Hunting steelhead with the swung fly is, for many, the pinnacle of game-fishing. Have you got what it takes? asks Matt Harris.
ONE BY ONE, the last vestiges of civilization fell away behind us, and after a while, we found ourselves flying over an endless wilderness of dense spruce and gleaming, bottle green rivers. The vast spires of British Columbia’s Coastal Range rose all around us, looming over the broad valleys, and we left the twenty-first century behind. The deep greens of the forest gave way to a monochromatic carpet of thick white snow, as Tom the pilot lifted the little helicopter up over the vast saddle that separates our desolate, wild little valley from the rest of the world. I was gazing up at the serried ramparts of the snowy crags all around, when Tom came crackling over the intercom.
Below us, a huge grizzly foraged in the thick snow. On hearing the whirring blades of the chopper overhead, the creature panicked, scattering snow and snapping saplings like match sticks until it was lost from view in the thick brush. Slowly the white blanket receded as we dropped altitude into the valley, and we glimpsed smoke curling up from the tiny camp, nestled among a grove of spruce and cottonwood trees perched high above the river.
Anglers are drawn to streams like this from all around the globe, not only to experience the savage beauty of the Pacific Northwest, but to attempt to catch the iconic fish that run these remote watercourses.
Sea-run rainbow trout.
These extraordinary creatures run out of the mighty rivers that cascade down from the soaring peaks of British Columbia. They then somehow navigate the wild waters of the North Pacific Ocean to seek out their feeding grounds, before – perhaps even more remarkably – returning to the brawling streams of their birthplace. There are any number of steelhead rivers criss-crossing the Pacific seaboard, from Northern California to Alaska, and it’s easy to make bad decisions on where to go. However, I’m lucky to be friends with a few people who really know where to get the best from this vast watershed. Nick Zoll understands steelhead like few others and when he recommends a fishery, it is worth listening.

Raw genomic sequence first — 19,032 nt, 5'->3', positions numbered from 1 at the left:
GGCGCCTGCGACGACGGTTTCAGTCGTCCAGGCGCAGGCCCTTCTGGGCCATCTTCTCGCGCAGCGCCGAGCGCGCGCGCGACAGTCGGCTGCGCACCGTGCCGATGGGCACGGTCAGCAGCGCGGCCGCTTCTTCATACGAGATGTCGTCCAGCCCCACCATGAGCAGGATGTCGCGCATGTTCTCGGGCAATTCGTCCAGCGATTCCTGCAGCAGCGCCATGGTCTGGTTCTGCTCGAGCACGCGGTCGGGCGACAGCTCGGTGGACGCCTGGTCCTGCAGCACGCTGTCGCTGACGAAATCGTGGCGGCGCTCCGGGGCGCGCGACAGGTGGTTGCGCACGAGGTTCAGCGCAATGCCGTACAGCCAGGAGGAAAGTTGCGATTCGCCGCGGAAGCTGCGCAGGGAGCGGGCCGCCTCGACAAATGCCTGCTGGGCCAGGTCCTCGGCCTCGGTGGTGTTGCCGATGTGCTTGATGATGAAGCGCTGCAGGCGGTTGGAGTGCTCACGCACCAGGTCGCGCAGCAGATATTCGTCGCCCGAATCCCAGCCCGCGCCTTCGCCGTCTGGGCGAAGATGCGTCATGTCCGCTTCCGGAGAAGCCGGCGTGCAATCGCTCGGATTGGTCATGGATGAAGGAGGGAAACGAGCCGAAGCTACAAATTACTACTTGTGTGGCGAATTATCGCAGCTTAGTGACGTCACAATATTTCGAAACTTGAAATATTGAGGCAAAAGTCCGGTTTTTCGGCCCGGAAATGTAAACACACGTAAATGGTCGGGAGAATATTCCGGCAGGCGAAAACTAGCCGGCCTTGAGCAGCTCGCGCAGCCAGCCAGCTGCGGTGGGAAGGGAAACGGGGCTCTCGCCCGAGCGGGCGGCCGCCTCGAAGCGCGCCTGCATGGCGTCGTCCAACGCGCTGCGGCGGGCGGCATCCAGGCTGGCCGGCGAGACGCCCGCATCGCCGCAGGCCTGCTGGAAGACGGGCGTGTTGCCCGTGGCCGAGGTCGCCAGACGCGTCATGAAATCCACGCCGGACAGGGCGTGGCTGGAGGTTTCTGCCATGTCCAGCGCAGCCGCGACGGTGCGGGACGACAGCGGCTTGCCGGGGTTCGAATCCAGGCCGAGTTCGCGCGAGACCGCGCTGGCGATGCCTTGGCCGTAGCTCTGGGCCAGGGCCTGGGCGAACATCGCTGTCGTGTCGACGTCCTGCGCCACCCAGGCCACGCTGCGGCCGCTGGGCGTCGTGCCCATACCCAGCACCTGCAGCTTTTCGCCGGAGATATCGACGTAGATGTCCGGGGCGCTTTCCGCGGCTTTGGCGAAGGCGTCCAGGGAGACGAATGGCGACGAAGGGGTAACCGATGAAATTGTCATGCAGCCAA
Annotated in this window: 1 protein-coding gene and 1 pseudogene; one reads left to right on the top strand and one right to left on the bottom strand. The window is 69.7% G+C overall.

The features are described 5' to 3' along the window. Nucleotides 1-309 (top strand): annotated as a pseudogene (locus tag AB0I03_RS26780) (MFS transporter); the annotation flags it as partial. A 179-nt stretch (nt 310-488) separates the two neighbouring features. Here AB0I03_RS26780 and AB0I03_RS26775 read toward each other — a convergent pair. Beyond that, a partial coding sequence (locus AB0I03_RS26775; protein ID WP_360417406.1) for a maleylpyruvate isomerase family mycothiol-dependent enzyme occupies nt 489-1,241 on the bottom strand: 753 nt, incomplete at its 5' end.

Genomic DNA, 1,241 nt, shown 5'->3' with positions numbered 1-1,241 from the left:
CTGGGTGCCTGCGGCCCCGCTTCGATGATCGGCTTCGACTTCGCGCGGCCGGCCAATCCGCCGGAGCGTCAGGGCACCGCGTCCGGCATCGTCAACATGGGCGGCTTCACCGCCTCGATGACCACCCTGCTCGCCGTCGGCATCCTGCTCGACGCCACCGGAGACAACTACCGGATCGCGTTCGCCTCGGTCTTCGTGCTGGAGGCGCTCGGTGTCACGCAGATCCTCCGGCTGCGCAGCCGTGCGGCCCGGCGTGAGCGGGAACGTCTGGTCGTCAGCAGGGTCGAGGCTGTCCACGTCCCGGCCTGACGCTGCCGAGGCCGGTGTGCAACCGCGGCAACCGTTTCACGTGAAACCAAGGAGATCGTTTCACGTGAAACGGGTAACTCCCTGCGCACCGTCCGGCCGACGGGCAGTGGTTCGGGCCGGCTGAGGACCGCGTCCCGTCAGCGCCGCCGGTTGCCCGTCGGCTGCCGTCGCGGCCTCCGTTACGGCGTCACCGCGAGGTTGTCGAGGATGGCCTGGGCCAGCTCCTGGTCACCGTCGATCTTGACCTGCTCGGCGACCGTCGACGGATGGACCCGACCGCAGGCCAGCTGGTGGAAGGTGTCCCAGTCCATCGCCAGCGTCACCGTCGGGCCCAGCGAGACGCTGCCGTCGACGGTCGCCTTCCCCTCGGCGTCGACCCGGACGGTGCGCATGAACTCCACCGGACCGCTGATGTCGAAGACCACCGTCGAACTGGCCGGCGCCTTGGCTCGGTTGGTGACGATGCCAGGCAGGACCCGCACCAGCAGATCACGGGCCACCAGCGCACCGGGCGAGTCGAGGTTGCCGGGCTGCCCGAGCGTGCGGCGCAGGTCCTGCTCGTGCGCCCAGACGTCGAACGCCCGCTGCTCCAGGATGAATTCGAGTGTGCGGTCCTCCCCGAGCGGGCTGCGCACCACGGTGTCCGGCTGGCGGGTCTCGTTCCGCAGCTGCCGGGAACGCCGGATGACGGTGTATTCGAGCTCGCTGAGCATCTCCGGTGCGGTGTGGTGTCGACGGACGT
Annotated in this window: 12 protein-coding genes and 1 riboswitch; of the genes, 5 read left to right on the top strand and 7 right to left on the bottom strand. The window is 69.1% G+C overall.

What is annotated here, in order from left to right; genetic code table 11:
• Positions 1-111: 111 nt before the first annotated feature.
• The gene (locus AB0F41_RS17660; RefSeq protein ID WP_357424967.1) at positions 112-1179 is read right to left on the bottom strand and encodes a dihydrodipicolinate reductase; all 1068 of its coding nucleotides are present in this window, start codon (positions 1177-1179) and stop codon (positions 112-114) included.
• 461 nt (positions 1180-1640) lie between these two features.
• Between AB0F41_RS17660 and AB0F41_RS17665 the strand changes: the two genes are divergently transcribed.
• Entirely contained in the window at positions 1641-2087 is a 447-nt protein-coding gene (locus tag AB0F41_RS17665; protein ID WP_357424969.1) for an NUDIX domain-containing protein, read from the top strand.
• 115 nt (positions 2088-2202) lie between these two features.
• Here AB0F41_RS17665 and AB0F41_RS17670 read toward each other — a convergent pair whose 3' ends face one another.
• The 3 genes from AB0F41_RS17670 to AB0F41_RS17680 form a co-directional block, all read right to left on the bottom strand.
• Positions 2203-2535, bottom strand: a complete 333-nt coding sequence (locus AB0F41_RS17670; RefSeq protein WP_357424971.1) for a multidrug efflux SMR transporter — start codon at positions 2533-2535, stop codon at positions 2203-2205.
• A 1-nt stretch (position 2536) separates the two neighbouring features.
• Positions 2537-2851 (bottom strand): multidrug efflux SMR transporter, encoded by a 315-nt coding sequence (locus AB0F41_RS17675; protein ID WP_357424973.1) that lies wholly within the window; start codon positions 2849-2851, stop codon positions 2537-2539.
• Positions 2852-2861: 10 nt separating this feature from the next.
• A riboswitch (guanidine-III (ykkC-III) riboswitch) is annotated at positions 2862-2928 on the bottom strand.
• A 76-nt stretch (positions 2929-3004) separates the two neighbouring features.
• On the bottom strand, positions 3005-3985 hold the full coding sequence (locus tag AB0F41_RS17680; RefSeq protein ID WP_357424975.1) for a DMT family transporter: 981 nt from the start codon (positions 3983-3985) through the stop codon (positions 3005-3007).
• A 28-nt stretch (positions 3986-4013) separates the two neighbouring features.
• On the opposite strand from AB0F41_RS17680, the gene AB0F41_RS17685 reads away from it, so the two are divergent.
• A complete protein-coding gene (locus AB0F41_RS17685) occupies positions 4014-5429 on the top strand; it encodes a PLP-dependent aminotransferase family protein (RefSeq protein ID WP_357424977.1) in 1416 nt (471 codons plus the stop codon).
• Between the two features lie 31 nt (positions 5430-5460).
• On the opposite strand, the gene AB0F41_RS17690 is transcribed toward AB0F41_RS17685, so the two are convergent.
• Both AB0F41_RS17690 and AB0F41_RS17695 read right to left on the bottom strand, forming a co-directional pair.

The river we had chosen to fish – on Nick’s advice – was truly special.
Special because it was utterly remote. A place where – apart from occasional grizzly bears, bald and golden eagles, moose and maybe even a wolf – I knew that I would see not a living soul but the camp cook, my two fellow anglers and our two excellent guides for the entire week.
Special because it was intimate – a river that could be covered with a 12 ft seven weight, a rod that really allowed the steelhead to show off what they can do.
Special because it was stunningly beautiful – a twisting, crystalline stream that weaved through the cottonwoods and that was small enough to read properly and even to sight-fish.
And most of all, special because it offered a chance – just a chance – of catching beautiful, crimson-flanked steelhead.
Be warned. Steelheading is tough. You’ve probably heard the old cliché that steelhead are the fish of a thousand casts. Believe me, they can be. I’ve endured trips when I would have given my eye-teeth for a fish every thousand casts. However, sometimes – just sometimes – everything comes together, and rare, rare days of four, five or even six fish are possible.
This week had been such a week.
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